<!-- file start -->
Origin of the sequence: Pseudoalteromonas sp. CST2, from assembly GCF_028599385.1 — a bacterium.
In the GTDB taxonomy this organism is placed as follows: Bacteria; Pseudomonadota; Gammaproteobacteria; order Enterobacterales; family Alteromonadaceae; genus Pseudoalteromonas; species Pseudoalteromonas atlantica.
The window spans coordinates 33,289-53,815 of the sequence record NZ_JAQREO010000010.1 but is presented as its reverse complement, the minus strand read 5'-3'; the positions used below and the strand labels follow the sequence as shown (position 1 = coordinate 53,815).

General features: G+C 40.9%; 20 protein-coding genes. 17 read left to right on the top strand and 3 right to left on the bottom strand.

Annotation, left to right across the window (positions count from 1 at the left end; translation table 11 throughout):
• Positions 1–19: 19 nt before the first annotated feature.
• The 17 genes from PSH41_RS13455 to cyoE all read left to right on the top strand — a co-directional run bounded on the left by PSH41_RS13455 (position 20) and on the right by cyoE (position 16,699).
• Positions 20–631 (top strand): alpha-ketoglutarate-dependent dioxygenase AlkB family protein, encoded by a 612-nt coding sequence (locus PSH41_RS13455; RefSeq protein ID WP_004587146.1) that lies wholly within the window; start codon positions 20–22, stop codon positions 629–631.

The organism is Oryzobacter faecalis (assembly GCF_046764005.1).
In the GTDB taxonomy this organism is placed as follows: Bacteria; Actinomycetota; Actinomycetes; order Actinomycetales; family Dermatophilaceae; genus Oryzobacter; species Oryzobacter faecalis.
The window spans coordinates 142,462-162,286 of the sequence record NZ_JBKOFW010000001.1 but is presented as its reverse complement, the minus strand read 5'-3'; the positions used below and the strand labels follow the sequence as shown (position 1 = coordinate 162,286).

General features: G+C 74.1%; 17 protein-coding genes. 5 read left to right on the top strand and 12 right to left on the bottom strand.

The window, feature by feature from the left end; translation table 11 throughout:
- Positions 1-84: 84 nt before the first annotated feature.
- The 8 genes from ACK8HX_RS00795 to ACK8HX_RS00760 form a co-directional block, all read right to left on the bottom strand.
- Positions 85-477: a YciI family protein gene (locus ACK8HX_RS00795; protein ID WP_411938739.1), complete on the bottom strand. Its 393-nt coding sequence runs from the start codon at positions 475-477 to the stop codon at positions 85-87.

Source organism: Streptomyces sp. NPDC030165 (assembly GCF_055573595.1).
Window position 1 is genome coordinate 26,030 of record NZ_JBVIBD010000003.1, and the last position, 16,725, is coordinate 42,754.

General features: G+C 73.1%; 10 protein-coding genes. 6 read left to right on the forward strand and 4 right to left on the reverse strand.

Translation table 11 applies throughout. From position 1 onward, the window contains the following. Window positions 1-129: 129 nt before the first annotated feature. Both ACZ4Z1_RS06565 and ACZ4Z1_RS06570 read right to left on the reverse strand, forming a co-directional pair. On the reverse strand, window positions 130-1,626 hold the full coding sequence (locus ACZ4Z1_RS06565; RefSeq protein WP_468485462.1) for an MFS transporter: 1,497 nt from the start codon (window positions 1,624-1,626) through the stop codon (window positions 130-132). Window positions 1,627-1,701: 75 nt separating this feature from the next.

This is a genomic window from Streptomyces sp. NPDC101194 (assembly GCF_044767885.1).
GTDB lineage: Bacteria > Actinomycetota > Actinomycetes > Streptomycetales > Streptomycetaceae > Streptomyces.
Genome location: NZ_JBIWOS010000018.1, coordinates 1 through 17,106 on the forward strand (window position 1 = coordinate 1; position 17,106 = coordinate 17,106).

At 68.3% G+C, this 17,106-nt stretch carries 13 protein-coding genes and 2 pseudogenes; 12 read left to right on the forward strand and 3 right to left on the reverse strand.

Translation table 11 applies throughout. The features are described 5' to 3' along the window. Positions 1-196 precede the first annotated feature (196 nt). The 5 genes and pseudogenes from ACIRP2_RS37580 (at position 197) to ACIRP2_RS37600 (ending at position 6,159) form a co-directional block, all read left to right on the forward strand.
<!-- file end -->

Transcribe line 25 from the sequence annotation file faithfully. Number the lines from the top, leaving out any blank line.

Translation table 11 applies throughout. The features are described 5' to 3' along the window. Positions 1-196 precede the first annotated feature (196 nt). The 5 genes and pseudogenes from ACIRP2_RS37580 (at position 197) to ACIRP2_RS37600 (ending at position 6,159) form a co-directional block, all read left to right on the forward strand.